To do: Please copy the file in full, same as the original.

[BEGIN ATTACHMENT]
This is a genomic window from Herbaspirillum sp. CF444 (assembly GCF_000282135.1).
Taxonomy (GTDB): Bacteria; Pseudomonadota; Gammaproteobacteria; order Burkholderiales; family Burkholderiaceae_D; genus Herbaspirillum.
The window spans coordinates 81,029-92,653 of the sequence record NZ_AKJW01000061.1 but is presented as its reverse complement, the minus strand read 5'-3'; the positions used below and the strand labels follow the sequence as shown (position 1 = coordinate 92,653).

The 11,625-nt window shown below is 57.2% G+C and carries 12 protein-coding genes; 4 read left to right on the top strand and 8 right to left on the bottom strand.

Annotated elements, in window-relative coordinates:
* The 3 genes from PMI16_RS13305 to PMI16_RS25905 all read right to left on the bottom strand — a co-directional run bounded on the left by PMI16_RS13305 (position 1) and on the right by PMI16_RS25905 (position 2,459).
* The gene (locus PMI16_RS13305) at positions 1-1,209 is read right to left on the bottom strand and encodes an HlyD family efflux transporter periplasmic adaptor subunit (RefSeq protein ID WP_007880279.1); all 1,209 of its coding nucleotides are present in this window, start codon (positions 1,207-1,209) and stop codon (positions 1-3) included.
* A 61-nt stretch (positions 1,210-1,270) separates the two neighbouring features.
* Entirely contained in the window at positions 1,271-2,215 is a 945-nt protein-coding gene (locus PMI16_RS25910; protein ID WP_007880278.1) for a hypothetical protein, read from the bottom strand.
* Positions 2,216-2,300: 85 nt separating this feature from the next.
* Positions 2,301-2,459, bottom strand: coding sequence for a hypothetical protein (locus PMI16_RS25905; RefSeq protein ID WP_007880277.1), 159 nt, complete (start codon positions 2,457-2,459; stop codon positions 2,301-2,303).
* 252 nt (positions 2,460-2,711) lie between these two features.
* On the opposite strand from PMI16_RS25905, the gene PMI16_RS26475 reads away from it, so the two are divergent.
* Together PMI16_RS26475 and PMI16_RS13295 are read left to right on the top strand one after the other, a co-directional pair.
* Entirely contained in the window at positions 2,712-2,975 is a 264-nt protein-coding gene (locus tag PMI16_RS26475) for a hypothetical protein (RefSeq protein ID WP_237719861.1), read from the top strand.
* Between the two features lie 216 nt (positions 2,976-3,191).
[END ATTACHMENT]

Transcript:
This is a genomic window from Herbaspirillum sp. CF444 (assembly GCF_000282135.1).
Taxonomy (GTDB): Bacteria; Pseudomonadota; Gammaproteobacteria; order Burkholderiales; family Burkholderiaceae_D; genus Herbaspirillum.
The window spans coordinates 81,029-92,653 of the sequence record NZ_AKJW01000061.1 but is presented as its reverse complement, the minus strand read 5'-3'; the positions used below and the strand labels follow the sequence as shown (position 1 = coordinate 92,653).

The 11,625-nt window shown below is 57.2% G+C and carries 12 protein-coding genes; 4 read left to right on the top strand and 8 right to left on the bottom strand.

Annotated elements, in window-relative coordinates:
* The 3 genes from PMI16_RS13305 to PMI16_RS25905 all read right to left on the bottom strand — a co-directional run bounded on the left by PMI16_RS13305 (position 1) and on the right by PMI16_RS25905 (position 2,459).
* The gene (locus PMI16_RS13305) at positions 1-1,209 is read right to left on the bottom strand and encodes an HlyD family efflux transporter periplasmic adaptor subunit (RefSeq protein ID WP_007880279.1); all 1,209 of its coding nucleotides are present in this window, start codon (positions 1,207-1,209) and stop codon (positions 1-3) included.
* A 61-nt stretch (positions 1,210-1,270) separates the two neighbouring features.
* Entirely contained in the window at positions 1,271-2,215 is a 945-nt protein-coding gene (locus PMI16_RS25910; protein ID WP_007880278.1) for a hypothetical protein, read from the bottom strand.
* Positions 2,216-2,300: 85 nt separating this feature from the next.
* Positions 2,301-2,459, bottom strand: coding sequence for a hypothetical protein (locus PMI16_RS25905; RefSeq protein ID WP_007880277.1), 159 nt, complete (start codon positions 2,457-2,459; stop codon positions 2,301-2,303).
* 252 nt (positions 2,460-2,711) lie between these two features.
* On the opposite strand from PMI16_RS25905, the gene PMI16_RS26475 reads away from it, so the two are divergent.
* Together PMI16_RS26475 and PMI16_RS13295 are read left to right on the top strand one after the other, a co-directional pair.
* Entirely contained in the window at positions 2,712-2,975 is a 264-nt protein-coding gene (locus tag PMI16_RS26475) for a hypothetical protein (RefSeq protein ID WP_237719861.1), read from the top strand.
* Between the two features lie 216 nt (positions 2,976-3,191).